Time with old friends invigorates
By Kristen Jordan Shamus
I glance at my watch. It’s 8 a.m. I am thousands of feet above the ground, somewhere between Detroit and Minneapolis (Green Bay? Or Milwaukee, perhaps?), desperately trying to keep my elbows from touching the man in the seat next to me.
I flip through People and wonder why I’m always sucked into buying that vapid magazine at airports. I reach for the Vanity Fair in my bag and feel better, even though a hairy-faced Brad Pitt stares at me from the cover. Why hasn’t he been clean shaven since he hooked up with Angelina Jolie?
I think about my kids. By now, Julia is at school. Are Sarah and Sam still tucked under the covers or are they perched on bar stools in the kitchen sucking down Go-Gurt tubes and begging for cartoons?
I look at the other kids on the plane longingly, even when they whine. While I’ll acknowledge a grown-ups-only, long weekend with college friends sounds wonderfully indulgent, it also feels wrong. It feels irresponsible to leave my babies.
But it’s too late. I’m already on my way. I gave in to the urgings of my husband, my mother, my friends. “You need this,” they said. “It’ll be great for you,” they told me. “When was the last time you did anything for yourself?” they asked.
They’re right. And so I here I am.
It’s been 17 years since I lived in a big old sorority house perched on a hill in Syracuse, N.Y. It’s been 17 years since I shared a room with broad-smiled Anita from New York City or trekked to class with artsy Allison from New Jersey or hung out with tell-it-like-it-is Julie from Massachusetts.
We graduated. We found jobs. We got married. We had babies. And we forgot about who we used to be. A couple of years ago, we reconnected on Facebook, mostly commenting on photos of one another’s kids and status updates.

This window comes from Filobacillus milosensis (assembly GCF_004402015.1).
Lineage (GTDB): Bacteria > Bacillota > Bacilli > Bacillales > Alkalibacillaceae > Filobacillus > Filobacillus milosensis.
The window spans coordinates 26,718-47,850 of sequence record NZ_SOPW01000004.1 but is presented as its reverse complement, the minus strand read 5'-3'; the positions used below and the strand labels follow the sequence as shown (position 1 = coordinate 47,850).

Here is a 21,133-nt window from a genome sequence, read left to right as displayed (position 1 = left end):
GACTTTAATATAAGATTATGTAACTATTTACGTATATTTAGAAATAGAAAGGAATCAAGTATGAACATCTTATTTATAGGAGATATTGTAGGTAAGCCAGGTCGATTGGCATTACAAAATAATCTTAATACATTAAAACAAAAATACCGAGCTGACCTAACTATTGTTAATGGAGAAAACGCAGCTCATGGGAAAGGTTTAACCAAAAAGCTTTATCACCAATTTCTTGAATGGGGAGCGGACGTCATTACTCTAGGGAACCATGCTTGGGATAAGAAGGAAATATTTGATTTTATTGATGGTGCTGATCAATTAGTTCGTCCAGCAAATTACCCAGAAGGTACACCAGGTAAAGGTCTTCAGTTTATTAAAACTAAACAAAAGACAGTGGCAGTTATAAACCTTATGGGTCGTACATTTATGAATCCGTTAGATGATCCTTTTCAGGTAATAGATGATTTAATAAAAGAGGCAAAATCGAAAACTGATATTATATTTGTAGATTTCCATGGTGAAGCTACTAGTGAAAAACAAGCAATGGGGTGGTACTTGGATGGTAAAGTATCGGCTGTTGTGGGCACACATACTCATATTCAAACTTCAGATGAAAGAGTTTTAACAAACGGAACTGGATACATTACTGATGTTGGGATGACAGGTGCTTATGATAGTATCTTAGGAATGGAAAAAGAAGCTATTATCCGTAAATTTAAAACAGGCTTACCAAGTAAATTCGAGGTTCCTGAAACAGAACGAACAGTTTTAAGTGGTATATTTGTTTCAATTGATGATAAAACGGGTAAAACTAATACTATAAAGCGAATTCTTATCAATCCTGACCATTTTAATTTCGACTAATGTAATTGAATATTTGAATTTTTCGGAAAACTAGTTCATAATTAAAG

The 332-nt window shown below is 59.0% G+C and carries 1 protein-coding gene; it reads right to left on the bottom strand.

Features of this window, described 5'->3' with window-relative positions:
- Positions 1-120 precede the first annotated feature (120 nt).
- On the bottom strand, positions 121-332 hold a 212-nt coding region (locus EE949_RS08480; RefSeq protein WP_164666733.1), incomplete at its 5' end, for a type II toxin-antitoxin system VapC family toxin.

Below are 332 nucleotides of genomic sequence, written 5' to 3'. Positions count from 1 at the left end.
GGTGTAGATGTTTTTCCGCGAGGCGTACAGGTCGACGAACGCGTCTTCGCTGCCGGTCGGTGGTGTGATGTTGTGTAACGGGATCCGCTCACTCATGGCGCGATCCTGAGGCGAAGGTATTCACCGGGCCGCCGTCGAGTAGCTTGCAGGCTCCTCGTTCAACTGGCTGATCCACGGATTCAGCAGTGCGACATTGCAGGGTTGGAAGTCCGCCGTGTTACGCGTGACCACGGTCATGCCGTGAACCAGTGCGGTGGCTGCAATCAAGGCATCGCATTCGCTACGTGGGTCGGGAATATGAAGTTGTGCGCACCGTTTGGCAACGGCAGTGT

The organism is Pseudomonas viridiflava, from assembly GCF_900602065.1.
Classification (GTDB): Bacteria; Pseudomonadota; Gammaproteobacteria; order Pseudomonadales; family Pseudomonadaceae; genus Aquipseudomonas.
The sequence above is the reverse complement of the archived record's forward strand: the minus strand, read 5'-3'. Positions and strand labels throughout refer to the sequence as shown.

In late January, I read a story in the Wall Street Journal online about a group of prep school buddies who after graduation began an elaborate long-distance game of tag. Every year during the month of February, they’d travel the country to tag one other member of the group. And at the end of the month, the last person who’d been tagged would be “it” until the following year.
It made me laugh. It made me think of Anita, Allison and Julie.
And so I “tagged” the three of them in a post on Facebook, with the simple words: “Love this story. How much fun would this be?” In the weeks that followed, we began to correspond a little more. We began to plot. First, we considered meeting up in Niagara Falls, a drivable distance for us all.
But my husband balked at that idea. “Niagara Falls? Really? If you’re going to do this, there’s only one place to do it: Vegas, baby!”
I shook my head. Too outrageous.
“Throw it out there,” he said. “See what happens.”
The Vegas suggestion was a winner.
Anita booked a room at the Bellagio. Allison booked appointments for us at the Caesar’s Palace spa. I scored tickets to the Beatles Love Cirque du Soleil show at the Mirage.
Though Julie couldn’t make it, when the rest of us arrived in Las Vegas, we were giddy. For all the years that had passed, and for all the things that had changed in our lives, we were still very much the same.
We walked the strip, laughing at all the outrageous things we saw (and heard) along the way. We posed for silly pictures. We sat by the pool, and ordered girly drinks at every meal. None of us gamble, but for an hour or so, we played the penny slots. Collectively, we might have spent $10, which we thought was hilarious. Mostly, we remembered how good we had it all those years ago.
We should have appreciated the dining hall food a little more—even if it was pretty bad, at least we didn’t have to cook ourselves. We should have been more thankful for all that free time, just sitting around, watching “Seinfeld” and “Friends” with our friends. We joked about our exes, grateful they didn’t become our husbands, and wondered what happened to some of the people we used to know.
We fretted a bit about our kids. Were they OK at home without us? Yes. Were they going hungry? No. Did they make it to gymnastics, to soccer, to that party? Sure did. Were they missing us too much? Not at all.
Before we left, we pledged to do this again next year—maybe not in Vegas, but perhaps somewhere closer. Because to appreciate what you’ve got, sometimes you need to step away from it. You need to remember who you used to be to figure out where you’re headed. And who better to show you the way than your oldest friends?